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Tax Blawg

Tax Talk Blog for Tax Pros

Welcome to TaxBlawg, a blog resource from Chamberlain Hrdlicka for news and analysis of current legal issues facing tax practitioners. Although blawg.com identifies nearly 1,400 active “blawgs,” including 20+ blawgs related to taxation and estate planning, the needs of tax professionals have received surprisingly little attention.

Tax practitioners have previously lacked a dedicated resource to call their own. For those intrepid souls, we offer TaxBlawg, a forum of tax talk for tax pros.

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Posts from December 2011.

As noted by Janet Novack at forbes.com, Judge England of the District Court for the Eastern District of California last week issued an order permitting the IRS to serve a "John Doe" summons on the California State Board of Equalization.  The summons seeks the names of residents who transferred property to relatives for little or no considerations.  The IRS hopes that the information it receives will identify individuals who should have, but did not, file Forms 709 - Gift Tax Returns.

According to Ms. Novack's post, the IRS' efforts involving information obtained from other states has ...

Editors’ note.  This is the first of a new periodic series on the Tax Blawg.  Mainstream press articles often implicate complex, technical tax issues.  Admirably, the press attempts to simplify the tax issues to make them more interesting and digestible for the general public, but sometimes simplification can leave readers with an incomplete or misleading understanding of the big tax picture.  For that portion of the audience who wants a little more background than the mainstream press can realistically provide, this series will unwind the tax issues discussed in prominent news ...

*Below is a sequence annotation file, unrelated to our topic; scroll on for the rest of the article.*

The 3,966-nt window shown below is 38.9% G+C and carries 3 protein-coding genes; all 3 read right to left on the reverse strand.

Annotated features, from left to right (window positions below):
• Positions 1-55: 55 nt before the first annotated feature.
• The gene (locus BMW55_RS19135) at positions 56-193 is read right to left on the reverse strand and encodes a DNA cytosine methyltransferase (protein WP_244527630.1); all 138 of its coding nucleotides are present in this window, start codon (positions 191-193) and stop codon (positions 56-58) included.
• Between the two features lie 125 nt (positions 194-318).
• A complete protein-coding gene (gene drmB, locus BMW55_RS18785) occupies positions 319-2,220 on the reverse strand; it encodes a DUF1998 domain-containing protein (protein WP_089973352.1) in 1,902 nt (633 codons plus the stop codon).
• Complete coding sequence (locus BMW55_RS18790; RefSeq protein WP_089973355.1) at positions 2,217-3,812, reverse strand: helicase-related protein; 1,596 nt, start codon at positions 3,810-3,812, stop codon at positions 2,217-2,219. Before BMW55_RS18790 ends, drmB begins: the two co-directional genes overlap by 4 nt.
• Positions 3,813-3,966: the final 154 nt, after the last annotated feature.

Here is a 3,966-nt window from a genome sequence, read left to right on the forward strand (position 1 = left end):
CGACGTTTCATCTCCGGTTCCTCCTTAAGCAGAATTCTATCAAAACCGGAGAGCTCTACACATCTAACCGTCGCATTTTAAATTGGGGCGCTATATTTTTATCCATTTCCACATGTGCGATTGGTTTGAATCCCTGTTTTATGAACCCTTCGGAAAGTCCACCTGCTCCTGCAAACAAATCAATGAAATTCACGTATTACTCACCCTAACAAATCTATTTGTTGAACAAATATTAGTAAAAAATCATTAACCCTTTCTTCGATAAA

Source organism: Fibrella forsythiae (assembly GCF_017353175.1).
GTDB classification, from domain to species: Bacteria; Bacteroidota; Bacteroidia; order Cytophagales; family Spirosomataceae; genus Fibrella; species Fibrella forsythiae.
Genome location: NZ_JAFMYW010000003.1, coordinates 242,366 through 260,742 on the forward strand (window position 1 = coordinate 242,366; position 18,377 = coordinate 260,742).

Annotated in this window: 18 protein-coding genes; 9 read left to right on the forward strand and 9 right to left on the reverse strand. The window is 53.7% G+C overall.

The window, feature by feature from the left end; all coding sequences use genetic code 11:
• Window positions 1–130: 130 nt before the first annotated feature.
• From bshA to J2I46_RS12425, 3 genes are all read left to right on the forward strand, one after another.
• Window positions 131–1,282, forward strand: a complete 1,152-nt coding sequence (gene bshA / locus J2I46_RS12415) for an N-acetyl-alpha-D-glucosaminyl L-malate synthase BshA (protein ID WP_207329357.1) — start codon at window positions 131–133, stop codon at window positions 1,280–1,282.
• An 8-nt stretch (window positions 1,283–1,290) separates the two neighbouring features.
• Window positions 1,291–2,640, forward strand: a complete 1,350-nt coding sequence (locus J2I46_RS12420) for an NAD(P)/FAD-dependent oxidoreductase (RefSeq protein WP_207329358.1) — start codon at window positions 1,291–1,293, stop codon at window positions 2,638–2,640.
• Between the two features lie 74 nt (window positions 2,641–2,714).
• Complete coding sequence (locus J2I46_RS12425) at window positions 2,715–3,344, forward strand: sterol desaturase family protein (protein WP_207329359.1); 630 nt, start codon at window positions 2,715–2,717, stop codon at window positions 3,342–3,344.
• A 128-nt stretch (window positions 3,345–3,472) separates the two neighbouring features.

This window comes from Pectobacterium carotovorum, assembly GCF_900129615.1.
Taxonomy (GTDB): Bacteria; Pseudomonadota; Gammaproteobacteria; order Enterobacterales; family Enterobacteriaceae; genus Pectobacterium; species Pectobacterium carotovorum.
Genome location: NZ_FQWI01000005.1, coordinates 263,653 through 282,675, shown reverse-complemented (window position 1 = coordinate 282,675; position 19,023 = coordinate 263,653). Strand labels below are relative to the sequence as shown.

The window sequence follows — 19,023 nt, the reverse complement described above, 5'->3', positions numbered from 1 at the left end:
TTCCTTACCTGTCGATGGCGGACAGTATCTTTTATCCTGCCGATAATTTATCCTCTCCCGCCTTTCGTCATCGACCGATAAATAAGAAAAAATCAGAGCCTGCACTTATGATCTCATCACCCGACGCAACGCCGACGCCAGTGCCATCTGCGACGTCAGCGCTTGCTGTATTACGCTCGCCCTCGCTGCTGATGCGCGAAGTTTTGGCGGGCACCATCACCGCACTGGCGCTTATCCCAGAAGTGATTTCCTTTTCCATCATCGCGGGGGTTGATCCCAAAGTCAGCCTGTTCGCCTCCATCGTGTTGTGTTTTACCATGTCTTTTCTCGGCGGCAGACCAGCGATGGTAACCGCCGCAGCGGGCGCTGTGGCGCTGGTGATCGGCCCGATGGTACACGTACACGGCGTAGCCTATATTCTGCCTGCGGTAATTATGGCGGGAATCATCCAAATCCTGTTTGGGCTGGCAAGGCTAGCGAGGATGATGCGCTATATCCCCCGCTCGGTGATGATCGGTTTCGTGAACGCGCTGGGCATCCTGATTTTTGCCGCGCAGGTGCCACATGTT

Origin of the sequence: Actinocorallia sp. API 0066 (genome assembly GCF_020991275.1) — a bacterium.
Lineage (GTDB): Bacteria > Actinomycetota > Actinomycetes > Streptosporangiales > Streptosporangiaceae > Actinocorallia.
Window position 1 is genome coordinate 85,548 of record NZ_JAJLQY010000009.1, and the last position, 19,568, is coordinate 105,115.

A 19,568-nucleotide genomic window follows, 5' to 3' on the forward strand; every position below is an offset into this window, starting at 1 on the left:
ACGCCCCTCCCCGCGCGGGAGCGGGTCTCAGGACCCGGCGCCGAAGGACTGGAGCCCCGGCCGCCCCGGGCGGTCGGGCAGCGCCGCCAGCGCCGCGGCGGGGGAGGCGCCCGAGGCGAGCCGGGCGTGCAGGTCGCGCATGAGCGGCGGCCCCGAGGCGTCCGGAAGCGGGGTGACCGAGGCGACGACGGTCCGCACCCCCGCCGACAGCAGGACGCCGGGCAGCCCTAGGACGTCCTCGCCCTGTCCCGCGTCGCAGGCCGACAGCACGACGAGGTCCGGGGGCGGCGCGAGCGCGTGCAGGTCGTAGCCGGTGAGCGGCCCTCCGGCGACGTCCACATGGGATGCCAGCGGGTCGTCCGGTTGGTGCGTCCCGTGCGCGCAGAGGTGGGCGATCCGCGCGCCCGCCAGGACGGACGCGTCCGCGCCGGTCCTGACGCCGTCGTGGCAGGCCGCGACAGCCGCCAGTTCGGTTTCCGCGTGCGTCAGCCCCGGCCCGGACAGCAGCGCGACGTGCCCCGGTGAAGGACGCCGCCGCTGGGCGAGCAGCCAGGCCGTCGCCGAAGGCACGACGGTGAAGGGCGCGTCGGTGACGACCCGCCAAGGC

Categories: Partnerships

In a recent TaxBlawg post, my colleague Jonathan Prokup discussed the IRS’ intention to begin requesting electronic files as part of taxpayer examinations so that it can analyze the “metadata” contained in those files.  One of the concerns raised in the post, as announced in Chief Counsel Advice 201146017, was the possibility that such data in the hands of the IRS may be insecure and therefore potentially susceptible to theft by third-party hackers (which, by the way, could conceivably expose the IRS to damages for disclosure of taxpayer information under IRC § 6103

After MF Global filed for bankruptcy protection just over a month ago, investigators discovered that approximately $1.2 billion of assets in customers’ accounts had somehow disappeared.  Although no one at the firm has confirmed where the money went, news reports have suggested that the money may have been used to cover bad trades and debts to other financial institutions.  For example, the New York Times recently reported that investigators believe MF Global, in a frantic attempt to remain solvent, may have paid at least $200 million in customer funds to JPMorgan Chase.  Also, late ...

Two weeks ago, the Fifth Circuit summarily rejected a taxpayer request for an en banc rehearing in Southgate Master Fund LLC v. United States.  The appellate court had previously concluded that the taxpayer was not entitled to a claimed capital loss from a transaction involving the acquisition of distressed debt via a partnership because the partnership was a “sham” that should be disregarded for federal tax purposes.  The taxpayer's petition for rehearing, along with two amicus briefs, raised the specter that the Fifth Circuit's opinion would require taxpayers to have a non-tax ...